Why muni issuers are eschewing bank loans
WASHINGTON — Municipal issuers are already removing direct bank loans from their portfolios in favor of other types of more traditional debt thanks to the new tax law as well as rising interest rates, analysts said.
The passage late last year of a new federal tax law that slashed the corporate income tax rate to 21% from 35%, as well as rising short-term interest rates have and may continue to cause issuers to eschew the bank loan market in favor of more traditional borrowing options, Moody’s Investors Service said in a new report. The lead analyst on the report was Jacek Stolarz.
The migration away from bank loans represents a near-complete reversal from the trend over the past several years, when the variable-rate securities market dropped sharply and issuers increasingly began to favor bank loans and private placements.
From the beginning of 2010 to the end of 2017, bank holdings of municipal loans and bonds more than doubled to $560 billion from $225 billion, Moody’s pointed out. Over the same period, the amount of municipal variable-rate demand bonds supported by bank credit or liquidity facilities declined to $147 billion from $400 billion, driven in part by the conversion of bank-supported VRDBs to direct bank loans.
“Rising short-term rates and widening spreads may push municipal issuers to consider alternatives to bank loans for cost-effective financing,” Moody’s analysts wrote in the report. “Right now, with long-term rates rising more slowly than short-term rates, issuers may convert some of their floating rate bank notes to long-term fixed rate bonds to lock in relatively attractive rates. Another alternative for those issuers looking to maintain flexibility with short-term debt may be variable rate demand bonds.”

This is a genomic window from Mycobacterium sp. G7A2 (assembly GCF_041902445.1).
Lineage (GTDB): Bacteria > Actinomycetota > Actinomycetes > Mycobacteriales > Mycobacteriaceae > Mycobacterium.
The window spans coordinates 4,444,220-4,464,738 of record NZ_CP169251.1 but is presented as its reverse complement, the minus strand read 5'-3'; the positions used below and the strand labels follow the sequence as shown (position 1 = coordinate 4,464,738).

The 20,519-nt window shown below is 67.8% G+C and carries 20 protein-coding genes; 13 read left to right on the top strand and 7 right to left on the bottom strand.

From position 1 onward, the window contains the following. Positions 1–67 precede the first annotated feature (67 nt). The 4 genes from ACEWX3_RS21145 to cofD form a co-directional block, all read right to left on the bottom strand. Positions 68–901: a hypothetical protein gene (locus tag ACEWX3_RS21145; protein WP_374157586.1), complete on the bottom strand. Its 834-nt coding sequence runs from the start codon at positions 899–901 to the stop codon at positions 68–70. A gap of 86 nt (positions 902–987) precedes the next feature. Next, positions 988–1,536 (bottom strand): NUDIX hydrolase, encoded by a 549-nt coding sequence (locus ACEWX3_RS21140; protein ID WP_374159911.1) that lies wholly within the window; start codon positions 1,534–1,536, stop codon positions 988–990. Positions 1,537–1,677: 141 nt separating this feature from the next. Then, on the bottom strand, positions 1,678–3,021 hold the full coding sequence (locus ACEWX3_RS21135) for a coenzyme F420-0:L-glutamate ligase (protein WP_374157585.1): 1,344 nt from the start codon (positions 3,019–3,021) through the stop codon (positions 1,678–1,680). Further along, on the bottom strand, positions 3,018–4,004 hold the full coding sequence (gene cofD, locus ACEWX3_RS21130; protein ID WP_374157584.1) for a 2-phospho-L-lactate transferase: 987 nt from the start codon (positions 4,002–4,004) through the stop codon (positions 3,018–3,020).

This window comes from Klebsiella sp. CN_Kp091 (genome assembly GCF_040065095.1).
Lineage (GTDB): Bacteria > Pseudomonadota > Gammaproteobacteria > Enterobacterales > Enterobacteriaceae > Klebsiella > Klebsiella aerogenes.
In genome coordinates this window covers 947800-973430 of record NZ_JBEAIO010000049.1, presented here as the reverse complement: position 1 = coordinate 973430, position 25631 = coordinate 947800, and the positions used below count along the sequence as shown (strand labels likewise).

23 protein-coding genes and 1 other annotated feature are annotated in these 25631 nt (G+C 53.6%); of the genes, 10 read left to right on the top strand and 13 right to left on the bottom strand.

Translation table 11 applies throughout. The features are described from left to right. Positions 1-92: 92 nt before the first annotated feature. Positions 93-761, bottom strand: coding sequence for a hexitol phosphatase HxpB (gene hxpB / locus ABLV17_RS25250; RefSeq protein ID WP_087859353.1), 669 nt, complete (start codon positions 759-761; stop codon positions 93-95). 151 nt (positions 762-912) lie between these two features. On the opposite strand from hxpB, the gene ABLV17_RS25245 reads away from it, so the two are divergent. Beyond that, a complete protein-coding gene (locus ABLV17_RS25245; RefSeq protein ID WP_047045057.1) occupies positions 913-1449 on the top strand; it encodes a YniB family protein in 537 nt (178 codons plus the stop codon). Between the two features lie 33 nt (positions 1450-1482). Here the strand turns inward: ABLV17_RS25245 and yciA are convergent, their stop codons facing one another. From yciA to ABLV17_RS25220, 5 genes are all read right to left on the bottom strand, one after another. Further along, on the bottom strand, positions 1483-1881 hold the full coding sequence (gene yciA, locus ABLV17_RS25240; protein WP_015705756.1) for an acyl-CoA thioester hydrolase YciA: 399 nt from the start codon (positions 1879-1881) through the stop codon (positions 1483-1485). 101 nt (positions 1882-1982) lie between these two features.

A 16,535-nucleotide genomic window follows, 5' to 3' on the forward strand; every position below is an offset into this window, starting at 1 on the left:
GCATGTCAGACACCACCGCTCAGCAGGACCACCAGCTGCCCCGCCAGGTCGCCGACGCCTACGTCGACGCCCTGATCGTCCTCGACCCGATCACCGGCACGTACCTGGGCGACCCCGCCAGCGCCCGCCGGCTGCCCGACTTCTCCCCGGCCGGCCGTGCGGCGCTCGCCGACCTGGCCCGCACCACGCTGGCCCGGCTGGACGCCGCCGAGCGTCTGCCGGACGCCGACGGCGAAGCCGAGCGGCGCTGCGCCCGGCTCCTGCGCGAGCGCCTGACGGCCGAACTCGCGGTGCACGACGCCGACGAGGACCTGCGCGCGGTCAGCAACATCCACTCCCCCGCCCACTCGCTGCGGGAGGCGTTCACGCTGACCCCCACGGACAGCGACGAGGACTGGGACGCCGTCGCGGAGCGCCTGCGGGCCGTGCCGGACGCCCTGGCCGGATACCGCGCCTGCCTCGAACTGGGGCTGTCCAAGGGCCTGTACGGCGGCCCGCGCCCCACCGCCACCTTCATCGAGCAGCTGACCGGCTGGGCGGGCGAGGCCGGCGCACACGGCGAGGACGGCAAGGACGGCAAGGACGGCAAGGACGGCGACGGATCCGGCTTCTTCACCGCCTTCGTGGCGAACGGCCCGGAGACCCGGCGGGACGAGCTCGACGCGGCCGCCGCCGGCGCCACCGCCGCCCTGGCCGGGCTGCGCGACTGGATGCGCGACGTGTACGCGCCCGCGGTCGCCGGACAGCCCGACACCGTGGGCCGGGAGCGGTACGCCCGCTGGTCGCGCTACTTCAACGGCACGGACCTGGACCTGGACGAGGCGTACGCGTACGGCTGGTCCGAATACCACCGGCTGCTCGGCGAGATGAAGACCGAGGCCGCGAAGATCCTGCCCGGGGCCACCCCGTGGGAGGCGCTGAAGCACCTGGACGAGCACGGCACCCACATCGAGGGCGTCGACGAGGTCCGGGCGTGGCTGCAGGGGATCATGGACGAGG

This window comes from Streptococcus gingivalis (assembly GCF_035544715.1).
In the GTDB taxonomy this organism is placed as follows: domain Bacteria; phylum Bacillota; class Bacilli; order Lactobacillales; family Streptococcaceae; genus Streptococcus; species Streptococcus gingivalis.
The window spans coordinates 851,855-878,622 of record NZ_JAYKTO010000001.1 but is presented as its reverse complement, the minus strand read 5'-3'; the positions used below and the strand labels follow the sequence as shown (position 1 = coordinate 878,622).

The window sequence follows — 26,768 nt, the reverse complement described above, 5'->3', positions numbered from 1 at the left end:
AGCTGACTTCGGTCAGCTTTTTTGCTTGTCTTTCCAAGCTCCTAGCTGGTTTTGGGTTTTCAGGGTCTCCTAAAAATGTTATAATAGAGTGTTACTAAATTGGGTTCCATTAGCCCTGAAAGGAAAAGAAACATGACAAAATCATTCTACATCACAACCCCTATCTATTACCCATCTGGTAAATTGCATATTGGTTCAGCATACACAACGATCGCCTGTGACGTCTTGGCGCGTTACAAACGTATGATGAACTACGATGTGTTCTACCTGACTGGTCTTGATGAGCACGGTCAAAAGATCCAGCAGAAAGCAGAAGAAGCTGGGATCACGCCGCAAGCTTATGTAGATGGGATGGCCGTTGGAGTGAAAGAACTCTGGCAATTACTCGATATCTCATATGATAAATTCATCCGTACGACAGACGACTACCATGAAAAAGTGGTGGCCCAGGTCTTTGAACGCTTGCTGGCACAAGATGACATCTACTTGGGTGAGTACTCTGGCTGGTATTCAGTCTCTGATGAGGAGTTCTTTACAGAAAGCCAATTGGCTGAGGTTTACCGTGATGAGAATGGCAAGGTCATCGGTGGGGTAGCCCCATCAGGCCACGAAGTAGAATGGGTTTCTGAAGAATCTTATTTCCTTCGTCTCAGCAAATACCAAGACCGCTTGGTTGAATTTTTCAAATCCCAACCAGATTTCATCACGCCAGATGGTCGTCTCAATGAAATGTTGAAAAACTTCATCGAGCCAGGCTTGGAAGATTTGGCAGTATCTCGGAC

The passage of the new tax law is another factor, the rating agency explained.
“Banks are attracted to municipal issuers' low default rates and tax-free interest income,” said Moody’s. “The new federal tax law's reduction in the corporate income tax rate to 21% from 35%, however, has eroded some of the attractiveness of municipal loans and bonds to bank lenders. Municipal issuers typically paid lower interest rates than their corporate counterparts, in part because the tax-free interest earnings on municipal bonds were on par with the after-tax yield on corporate loans. With a lower tax rate payable by banks, the relative benefit for the municipal tax exemption has diminished.” As a result, bank loans will be more costly for issuers.
In addition, many bank loans contain so called gross-up provisions that either automatically, or at the bank's discretion, allow banks to increase interest rates on existing loans to reset yields at rates in line with what they could receive in the taxable market.
Matt Fabian, a partner at Municipal Market Analytics, said the swing of the pendulum makes sense. The “universe” of outstanding bank loans was unchanged in the first quarter of 2018 versus the final quarter of 2017 according to the Federal Deposit Insurance Corp., Fabian said, which is an indication that the trend back toward traditional borrowing is already underway.
“While some bank lenders are still growing their programs, that flat number means other banks are letting direct loans roll back into the traditional market,” Fabian said. “Also, year-to-date issuance of muni floating-rate products is up by $6 billion or nearly 50% versus last year and the year before. Most of that is likely an adjustment to life without advance refundings, but at least part is also a return of former privately placed paper.”